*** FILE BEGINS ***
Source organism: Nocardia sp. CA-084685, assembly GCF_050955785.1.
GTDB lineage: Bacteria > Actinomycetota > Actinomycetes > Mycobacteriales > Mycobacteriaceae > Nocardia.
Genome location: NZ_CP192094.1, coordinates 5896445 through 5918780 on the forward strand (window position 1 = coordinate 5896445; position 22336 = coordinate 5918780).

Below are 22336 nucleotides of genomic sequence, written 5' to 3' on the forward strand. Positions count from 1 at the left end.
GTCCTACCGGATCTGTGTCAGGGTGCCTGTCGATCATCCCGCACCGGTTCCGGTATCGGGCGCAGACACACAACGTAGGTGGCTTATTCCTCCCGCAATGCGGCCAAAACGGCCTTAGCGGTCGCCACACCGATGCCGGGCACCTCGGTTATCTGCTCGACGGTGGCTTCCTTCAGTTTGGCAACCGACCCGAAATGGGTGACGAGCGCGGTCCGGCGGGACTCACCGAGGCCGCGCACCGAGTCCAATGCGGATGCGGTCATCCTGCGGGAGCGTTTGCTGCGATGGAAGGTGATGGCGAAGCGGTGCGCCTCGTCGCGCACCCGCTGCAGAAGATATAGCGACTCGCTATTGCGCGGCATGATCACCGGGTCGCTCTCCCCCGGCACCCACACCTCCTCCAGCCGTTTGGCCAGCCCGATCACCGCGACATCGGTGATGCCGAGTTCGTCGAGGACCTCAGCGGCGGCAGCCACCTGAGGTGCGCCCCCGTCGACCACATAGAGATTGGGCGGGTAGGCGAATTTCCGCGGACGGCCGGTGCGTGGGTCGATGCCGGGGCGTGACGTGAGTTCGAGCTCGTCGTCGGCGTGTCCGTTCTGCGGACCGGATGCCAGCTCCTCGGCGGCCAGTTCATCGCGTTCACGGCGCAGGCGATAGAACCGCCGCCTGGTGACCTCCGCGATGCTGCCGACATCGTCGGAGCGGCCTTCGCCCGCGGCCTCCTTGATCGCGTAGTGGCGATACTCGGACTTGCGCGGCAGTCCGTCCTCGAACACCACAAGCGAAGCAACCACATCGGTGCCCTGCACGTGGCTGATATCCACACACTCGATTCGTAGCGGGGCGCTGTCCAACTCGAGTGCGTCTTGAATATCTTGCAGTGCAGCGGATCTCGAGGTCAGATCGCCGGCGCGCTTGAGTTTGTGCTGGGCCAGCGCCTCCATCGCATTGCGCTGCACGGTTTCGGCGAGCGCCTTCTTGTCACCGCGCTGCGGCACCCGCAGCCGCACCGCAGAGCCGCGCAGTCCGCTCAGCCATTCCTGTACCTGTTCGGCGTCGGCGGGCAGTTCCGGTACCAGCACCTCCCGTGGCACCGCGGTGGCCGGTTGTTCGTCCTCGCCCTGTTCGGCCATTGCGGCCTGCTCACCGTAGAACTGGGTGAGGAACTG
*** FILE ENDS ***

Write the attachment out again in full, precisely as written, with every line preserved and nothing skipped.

Source organism: Nocardia sp. CA-084685, assembly GCF_050955785.1.
GTDB lineage: Bacteria > Actinomycetota > Actinomycetes > Mycobacteriales > Mycobacteriaceae > Nocardia.
Genome location: NZ_CP192094.1, coordinates 5896445 through 5918780 on the forward strand (window position 1 = coordinate 5896445; position 22336 = coordinate 5918780).

Below are 22336 nucleotides of genomic sequence, written 5' to 3' on the forward strand. Positions count from 1 at the left end.
GTCCTACCGGATCTGTGTCAGGGTGCCTGTCGATCATCCCGCACCGGTTCCGGTATCGGGCGCAGACACACAACGTAGGTGGCTTATTCCTCCCGCAATGCGGCCAAAACGGCCTTAGCGGTCGCCACACCGATGCCGGGCACCTCGGTTATCTGCTCGACGGTGGCTTCCTTCAGTTTGGCAACCGACCCGAAATGGGTGACGAGCGCGGTCCGGCGGGACTCACCGAGGCCGCGCACCGAGTCCAATGCGGATGCGGTCATCCTGCGGGAGCGTTTGCTGCGATGGAAGGTGATGGCGAAGCGGTGCGCCTCGTCGCGCACCCGCTGCAGAAGATATAGCGACTCGCTATTGCGCGGCATGATCACCGGGTCGCTCTCCCCCGGCACCCACACCTCCTCCAGCCGTTTGGCCAGCCCGATCACCGCGACATCGGTGATGCCGAGTTCGTCGAGGACCTCAGCGGCGGCAGCCACCTGAGGTGCGCCCCCGTCGACCACATAGAGATTGGGCGGGTAGGCGAATTTCCGCGGACGGCCGGTGCGTGGGTCGATGCCGGGGCGTGACGTGAGTTCGAGCTCGTCGTCGGCGTGTCCGTTCTGCGGACCGGATGCCAGCTCCTCGGCGGCCAGTTCATCGCGTTCACGGCGCAGGCGATAGAACCGCCGCCTGGTGACCTCCGCGATGCTGCCGACATCGTCGGAGCGGCCTTCGCCCGCGGCCTCCTTGATCGCGTAGTGGCGATACTCGGACTTGCGCGGCAGTCCGTCCTCGAACACCACAAGCGAAGCAACCACATCGGTGCCCTGCACGTGGCTGATATCCACACACTCGATTCGTAGCGGGGCGCTGTCCAACTCGAGTGCGTCTTGAATATCTTGCAGTGCAGCGGATCTCGAGGTCAGATCGCCGGCGCGCTTGAGTTTGTGCTGGGCCAGCGCCTCCATCGCATTGCGCTGCACGGTTTCGGCGAGCGCCTTCTTGTCACCGCGCTGCGGCACCCGCAGCCGCACCGCAGAGCCGCGCAGTCCGCTCAGCCATTCCTGTACCTGTTCGGCGTCGGCGGGCAGTTCCGGTACCAGCACCTCCCGTGGCACCGCGGTGGCCGGTTGTTCGTCCTCGCCCTGTTCGGCCATTGCGGCCTGCTCACCGTAGAACTGGGTGAGGAACTG